Honour for Lagos assembly speaker, Mudasiru Obasa
The Speaker of the Lagos State House of Assembly, Mudashiru Obasa, has urged traditional rulers in the Southwest to continue protecting the culture and tradition of their people by constantly speaking the Yoruba language.
Obasa made the plea at the palace of the Olota of Ota, Oba Adeyemi Obalange, where he was honoured with the traditional title of Jagunmolu Taiyese of Ota Awori Kingdom.
While thanking the Olota for the honour, Obasa commended the monarch for propagating the Yoruba tradition, saying this has reflected in the way the monarch and the Olota-in-Council spoke Yoruba language all through the event.
He said: “Beyond your educational status, you still limited yourself to our own mother tongue. I have been to many places and have always maintained that royal fathers should always distinguish our culture before anyone and in any place.
“They can do this by using our mother tongue to communicate with whoever the visitor is, no matter the status and wherever he comes from. That is one of the sure ways we can propagate and preserve our customs and tradition.”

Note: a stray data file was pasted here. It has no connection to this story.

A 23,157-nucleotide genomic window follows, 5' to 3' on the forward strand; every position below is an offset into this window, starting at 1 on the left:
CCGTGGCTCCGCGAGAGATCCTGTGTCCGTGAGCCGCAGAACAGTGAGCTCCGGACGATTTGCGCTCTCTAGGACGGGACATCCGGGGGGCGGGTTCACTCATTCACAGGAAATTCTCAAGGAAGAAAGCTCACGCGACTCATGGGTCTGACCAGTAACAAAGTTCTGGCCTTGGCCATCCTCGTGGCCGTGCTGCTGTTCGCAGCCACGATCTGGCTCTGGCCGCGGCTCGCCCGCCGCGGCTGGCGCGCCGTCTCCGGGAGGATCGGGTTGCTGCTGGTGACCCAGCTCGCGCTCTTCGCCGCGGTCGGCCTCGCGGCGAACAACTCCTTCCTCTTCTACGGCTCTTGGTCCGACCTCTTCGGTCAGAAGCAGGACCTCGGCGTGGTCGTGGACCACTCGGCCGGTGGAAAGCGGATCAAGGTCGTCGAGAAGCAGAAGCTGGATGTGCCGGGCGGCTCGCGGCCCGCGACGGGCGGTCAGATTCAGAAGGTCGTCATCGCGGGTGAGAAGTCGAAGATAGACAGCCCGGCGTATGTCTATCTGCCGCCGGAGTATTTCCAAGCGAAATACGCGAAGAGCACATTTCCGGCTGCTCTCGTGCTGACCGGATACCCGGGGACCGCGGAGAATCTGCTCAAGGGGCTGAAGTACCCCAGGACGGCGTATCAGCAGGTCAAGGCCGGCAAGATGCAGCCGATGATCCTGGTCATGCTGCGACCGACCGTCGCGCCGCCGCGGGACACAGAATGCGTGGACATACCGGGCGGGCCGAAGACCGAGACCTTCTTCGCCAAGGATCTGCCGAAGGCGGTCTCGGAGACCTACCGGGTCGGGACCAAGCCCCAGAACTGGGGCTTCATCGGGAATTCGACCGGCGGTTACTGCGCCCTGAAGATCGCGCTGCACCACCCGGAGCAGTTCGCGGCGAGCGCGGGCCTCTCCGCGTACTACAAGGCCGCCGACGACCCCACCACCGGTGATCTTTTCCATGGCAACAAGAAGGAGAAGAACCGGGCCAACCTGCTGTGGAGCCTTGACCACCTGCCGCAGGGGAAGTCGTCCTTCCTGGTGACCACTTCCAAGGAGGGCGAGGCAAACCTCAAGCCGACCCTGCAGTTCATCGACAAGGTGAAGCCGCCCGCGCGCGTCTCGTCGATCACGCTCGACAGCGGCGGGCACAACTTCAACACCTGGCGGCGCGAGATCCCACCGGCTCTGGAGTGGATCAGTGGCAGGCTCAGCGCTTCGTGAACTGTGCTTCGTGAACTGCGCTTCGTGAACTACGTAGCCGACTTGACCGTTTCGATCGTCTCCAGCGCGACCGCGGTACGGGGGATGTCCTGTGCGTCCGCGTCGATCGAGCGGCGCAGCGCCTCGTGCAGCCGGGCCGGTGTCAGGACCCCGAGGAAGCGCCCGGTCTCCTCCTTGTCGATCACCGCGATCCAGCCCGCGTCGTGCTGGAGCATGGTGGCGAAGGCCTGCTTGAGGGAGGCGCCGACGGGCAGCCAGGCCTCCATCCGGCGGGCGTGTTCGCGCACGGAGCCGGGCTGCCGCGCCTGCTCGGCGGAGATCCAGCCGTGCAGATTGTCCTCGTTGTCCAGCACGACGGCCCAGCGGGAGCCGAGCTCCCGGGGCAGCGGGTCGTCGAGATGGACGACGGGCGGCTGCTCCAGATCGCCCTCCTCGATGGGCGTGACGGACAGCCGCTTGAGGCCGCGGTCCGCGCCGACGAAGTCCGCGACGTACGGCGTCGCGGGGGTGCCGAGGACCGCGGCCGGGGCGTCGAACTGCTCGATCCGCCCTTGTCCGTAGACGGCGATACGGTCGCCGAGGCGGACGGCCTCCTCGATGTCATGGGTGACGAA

Obasa stressed that this informed the decision of the Lagos Assembly to carry out plenary activities in the native language on Thursdays, reasoning that promoting the language during sessions would help more residents understand some of the laws that guide their daily activities.
He urged parents to speak the language at home, as understanding one’s native language does not hinder one from speaking English fluently.
The event had in attendance, several Lagos and Ogun State top government officials, royal fathers, and eminent politicians, including illustrious sons and daughters of Ota Awori kingdom.
Oba Obalange lauded Obasa’s selfless acts and commitments to the development of Awori land, urging him to remain dedicated to those ideals that would benefit humanity.
He commended the Speaker for the success his leadership of the House had registered, noting that its activities have also positively impacted Awori people in the state.
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